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Bacolod City, Philippines Tuesday, March 27, 2018
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Don’t rush federalism,
4 bishops ask Duterte
BY CARLA P. GOMEZ

 

The bishops of the four dioceses of Negros Island are urging President Rodrigo Duterte and the country’s legislators not to rush the shift to Federalism because what is at stake is not only the present generation of Filipinos, but the future generations as well.

“We insist, ‘in season or out of season (2 Timothy 4:2)’, that the voice of the people and not that of self-serving politicians be reflected in any constitutional change,” they said.

The call was made in the joint pastoral guidelines on federalism and charter change signed by San Carlos Bishop Gerardo Alminaza, Bacolod Bishop Patricio Buzon, Dumaguete Bishop Julito Cortes and Kabankalan bishop-elect Louie Galbines on Palm Sunday, a copy of which was furnished the DAILY STAR yesterday.

The proposal to revise the Constitution by changing the form of government to a federal system is a very serious matter in the life of the nation, the prelates said.

That is why they are encouraging the people in their dioceses to form “circles of discernment”, as recommended by the Catholic Bishops Conference of the Philippines, to reflect, discuss, debate and discern on questions they are proposing, to read the current situation correctly.

“We urge our people to find answers to these questions truthfully and conscientiously as we urge them to get involved and influence their respective district representativeon what position to take on this issue,” the bishop said.

AWARENESS AND EDUCATION

They called on all groups and organizations, faith-based and non-faith-based, to help in the promotion of awareness and education of the people on charter change and federalism.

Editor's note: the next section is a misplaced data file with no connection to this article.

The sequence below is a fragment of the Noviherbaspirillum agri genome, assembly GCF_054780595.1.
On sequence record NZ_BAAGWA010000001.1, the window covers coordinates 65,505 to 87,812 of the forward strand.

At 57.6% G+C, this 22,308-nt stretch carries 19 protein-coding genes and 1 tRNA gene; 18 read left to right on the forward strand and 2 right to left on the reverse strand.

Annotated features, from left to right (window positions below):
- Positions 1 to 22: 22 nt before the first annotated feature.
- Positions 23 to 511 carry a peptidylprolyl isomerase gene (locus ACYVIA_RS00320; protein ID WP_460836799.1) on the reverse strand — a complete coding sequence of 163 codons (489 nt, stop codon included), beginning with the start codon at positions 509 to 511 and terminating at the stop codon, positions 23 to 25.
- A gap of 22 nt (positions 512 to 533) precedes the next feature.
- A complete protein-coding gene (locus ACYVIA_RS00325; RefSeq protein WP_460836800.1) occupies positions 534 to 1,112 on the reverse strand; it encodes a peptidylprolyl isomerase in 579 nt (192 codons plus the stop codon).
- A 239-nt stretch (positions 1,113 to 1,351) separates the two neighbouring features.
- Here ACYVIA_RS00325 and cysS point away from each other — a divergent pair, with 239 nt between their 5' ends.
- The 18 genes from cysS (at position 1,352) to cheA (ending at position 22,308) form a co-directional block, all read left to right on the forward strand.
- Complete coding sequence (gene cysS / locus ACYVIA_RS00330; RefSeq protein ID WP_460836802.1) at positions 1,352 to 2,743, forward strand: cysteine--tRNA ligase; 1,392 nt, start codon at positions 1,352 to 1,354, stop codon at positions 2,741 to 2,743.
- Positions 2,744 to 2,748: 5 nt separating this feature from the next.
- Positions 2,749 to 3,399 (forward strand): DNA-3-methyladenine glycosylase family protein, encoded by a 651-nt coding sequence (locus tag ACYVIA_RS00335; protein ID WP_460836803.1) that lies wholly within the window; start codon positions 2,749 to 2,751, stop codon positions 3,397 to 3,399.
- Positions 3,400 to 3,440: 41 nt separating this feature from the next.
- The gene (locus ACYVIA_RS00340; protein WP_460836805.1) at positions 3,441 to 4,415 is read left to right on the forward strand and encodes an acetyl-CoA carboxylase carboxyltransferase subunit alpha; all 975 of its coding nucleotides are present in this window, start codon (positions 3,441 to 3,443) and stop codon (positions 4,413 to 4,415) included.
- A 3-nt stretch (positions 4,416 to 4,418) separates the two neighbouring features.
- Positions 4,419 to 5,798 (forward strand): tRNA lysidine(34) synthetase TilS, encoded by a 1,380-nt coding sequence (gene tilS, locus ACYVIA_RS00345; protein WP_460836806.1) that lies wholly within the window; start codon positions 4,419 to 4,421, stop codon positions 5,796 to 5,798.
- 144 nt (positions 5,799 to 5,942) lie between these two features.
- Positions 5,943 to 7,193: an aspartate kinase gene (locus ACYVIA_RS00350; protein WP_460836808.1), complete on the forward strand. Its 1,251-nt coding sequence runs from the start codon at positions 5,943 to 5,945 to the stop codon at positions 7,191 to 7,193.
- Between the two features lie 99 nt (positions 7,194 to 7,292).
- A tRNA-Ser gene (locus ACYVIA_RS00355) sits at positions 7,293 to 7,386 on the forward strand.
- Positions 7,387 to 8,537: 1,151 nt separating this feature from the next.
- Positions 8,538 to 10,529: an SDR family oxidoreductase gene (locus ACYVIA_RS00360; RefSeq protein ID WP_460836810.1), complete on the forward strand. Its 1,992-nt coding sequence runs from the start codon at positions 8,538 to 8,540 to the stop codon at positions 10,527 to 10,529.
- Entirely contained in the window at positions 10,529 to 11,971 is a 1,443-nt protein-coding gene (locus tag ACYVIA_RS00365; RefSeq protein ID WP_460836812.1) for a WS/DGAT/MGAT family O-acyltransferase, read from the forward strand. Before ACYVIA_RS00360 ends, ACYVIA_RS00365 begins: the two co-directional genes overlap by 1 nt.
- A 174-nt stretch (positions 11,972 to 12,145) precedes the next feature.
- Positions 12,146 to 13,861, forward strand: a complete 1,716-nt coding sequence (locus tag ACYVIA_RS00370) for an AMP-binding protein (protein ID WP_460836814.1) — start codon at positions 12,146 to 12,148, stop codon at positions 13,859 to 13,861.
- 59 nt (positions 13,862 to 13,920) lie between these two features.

The bishops are also urging the Consultative Committee - created by the President, to review the 1987 Constitution, to study and hold consultations on Federalism and to always be guided by the principle of the common good in their deliberations and resolutions.

The bishops said it is a fact that there is widespread poverty, inequality and violence in the country, and the people have been longing and clamoring for change.

CONCERN OVER CHANGES

Today, the biggest proposal to bring about change is the revision of our 1987 Constitution, by changing our form of government from unitary to federal system, they said.

From a moral standpoint, the Church expresses concern whether the proposed change would lead to the attainment of the common good, they said.

“The Church expresses concern whether it would be for the better or for the worse. In 1986, whenthe final draft of the 1987 Constitution was released to the public, the CBCP made amoral judgment that, though imperfect, its provisions were consistent with the Gospel,” the bishops said.

PARTICIPATION AND CONSULTATION

In all previous attempts to amend or revise our present Constitution, they pointed out that the CBCP had consistently taken the following moral stand:“Amending the fundamental law of the land, so carefully crafted for the common good after years of dictatorship, requires widespread peoples’participation and consultation, unity of vision, transparency, and relative serenity that allows for rational discussion and debate.”

As bishops in Negros, they said it their duty to provide pastoral guidance supportive of the CBCP’s recent pastoral guidelines on the moral dimension of the administration’s proposal to rewrite or revise the Constitution.

APATHY

They said they felt the need to make astatement of their own in Negros “because of the present apathy we sadly see among our people and maybe even in the Church, and we hope our own statement will add to the collective voice we need so badly to awaken the conscience of the nation”.*CPG

 

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